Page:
I can’t bear the thought that they worked so hard to build and defend this box, only to abandon it. But, birds do this for various reasons.
At least the bee hasn’t returned.
Since the hens are laying again at the farm, I’ve been enjoying lots of eggs lately. These tacos are hearty and with their preparation coming in at around 30 minutes, they not only make a tasty weekend breakfast or brunch, but also could stand in for a weeknight dinner.
While it may seem like there’s a lot to do in this recipe, it comes together quick. While the potatoes and garlic are roasting, warm and mash the beans, gather the herbs for garnish, slice the avocado, mash the sweet potatoes then fry the eggs and warm the tortillas. Before you know it, breakfast it ready!
These tacos are highly flexible, adapting and adjusting the seasonings or cooking style to your taste. Don’t want to turn on the oven? Skip roasting the sweet potatoes and steam them for 10 minutes, adding garlic powder instead of roasted garlic. No spinach on hand? Try shredded Swiss chard or kale. No pinto beans in the larder? Give black or refried beans a go. Rather poach the egg than fry it? Do it!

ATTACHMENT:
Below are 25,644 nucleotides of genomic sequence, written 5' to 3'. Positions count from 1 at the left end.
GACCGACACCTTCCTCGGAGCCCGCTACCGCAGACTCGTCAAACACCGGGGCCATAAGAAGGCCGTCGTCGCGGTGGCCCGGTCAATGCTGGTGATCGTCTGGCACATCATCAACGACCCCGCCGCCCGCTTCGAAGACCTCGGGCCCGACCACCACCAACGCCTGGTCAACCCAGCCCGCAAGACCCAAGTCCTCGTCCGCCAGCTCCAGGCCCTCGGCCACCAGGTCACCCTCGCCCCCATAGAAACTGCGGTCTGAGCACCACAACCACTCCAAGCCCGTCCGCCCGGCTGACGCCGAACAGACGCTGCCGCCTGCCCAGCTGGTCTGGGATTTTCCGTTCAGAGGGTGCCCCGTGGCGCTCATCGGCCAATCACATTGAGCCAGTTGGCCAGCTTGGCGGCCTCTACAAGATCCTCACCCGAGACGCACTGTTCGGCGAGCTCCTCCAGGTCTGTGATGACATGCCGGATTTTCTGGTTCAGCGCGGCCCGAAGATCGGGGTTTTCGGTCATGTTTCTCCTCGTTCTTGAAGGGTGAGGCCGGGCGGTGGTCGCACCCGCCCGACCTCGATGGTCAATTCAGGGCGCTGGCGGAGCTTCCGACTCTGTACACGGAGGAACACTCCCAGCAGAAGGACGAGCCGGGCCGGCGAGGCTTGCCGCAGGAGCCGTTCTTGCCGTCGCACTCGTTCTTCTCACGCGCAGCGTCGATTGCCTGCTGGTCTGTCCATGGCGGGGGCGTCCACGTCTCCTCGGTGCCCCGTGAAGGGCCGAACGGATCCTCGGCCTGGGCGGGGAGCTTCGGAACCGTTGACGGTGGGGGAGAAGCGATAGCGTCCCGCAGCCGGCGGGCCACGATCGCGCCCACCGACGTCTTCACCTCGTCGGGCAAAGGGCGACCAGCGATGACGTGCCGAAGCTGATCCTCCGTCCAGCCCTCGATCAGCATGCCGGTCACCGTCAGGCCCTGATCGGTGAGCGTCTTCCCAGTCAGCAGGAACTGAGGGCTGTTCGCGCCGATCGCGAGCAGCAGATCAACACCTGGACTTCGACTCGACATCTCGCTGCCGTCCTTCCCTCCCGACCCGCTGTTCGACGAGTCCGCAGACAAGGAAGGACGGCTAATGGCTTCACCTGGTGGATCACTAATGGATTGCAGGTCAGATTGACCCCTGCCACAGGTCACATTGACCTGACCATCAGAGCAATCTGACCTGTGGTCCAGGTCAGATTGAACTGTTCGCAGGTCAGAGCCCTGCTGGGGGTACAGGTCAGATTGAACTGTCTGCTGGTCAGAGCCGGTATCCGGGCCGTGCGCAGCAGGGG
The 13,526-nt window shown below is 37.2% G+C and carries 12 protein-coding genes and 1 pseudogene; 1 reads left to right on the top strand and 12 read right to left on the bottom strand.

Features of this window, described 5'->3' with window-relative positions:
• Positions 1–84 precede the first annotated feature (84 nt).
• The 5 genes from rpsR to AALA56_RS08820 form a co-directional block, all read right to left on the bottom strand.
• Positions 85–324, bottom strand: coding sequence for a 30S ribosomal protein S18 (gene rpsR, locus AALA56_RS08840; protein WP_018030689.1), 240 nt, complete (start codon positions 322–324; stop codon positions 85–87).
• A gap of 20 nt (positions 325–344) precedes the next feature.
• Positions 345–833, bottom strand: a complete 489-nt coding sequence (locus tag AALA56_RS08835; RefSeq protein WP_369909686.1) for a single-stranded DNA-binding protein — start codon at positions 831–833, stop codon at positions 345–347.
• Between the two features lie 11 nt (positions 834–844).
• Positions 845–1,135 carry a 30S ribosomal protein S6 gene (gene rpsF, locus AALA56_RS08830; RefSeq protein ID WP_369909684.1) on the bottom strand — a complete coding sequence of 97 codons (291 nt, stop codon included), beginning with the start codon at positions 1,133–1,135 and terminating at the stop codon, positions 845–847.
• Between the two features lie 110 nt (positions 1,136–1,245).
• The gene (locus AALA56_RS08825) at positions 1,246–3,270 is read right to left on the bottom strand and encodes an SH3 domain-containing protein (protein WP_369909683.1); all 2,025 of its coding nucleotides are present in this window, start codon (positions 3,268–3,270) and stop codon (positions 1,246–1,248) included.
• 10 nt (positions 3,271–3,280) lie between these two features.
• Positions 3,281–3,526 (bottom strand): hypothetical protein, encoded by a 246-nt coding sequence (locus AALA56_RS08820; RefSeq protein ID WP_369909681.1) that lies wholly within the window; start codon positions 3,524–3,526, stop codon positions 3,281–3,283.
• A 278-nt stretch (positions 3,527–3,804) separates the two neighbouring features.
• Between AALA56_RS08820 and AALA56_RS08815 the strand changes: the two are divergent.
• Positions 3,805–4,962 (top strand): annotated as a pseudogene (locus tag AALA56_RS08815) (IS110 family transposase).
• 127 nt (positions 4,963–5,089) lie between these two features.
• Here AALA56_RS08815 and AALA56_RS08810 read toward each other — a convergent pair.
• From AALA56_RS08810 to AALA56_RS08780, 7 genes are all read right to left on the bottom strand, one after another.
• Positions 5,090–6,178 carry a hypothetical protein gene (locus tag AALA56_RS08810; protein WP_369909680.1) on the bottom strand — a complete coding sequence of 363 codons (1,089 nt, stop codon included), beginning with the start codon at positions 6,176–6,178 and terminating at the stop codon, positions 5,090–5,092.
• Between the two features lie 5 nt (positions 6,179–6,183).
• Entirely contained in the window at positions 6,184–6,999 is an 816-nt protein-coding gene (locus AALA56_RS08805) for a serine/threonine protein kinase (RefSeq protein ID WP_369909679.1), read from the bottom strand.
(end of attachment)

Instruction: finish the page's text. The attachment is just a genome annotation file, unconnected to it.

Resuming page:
But one thing is a must! Serve this taco open-face so it satisfies those that want to fold it up and make a mess, while the tidy ones can use a fork and knife.
Sweet Potato Pinto Bean Open-Face Breakfast Tacos
These tacos check all the boxes: breakfast, lunch or dinner! Hearty Sweet Potato Pinto Bean Open-Face Breakfast Tacos with a fried egg, avocado and spinach are a quick-to-pull-together meal. vegetarian + gf
For the Sweet Potatoes:
For the Beans:
For the Eggs:
- 4 Large Eggs
- 2 tsp Olive Oil or Butter
Assemble the Tacos:
- 4-8 Corn or Flour Tortillas I use 6" (2.5cm)
- 1 C (135g) Baby Spinach
- 2 Avocados
- Hot Sauce or Salsa
For the Sweet Potatoes: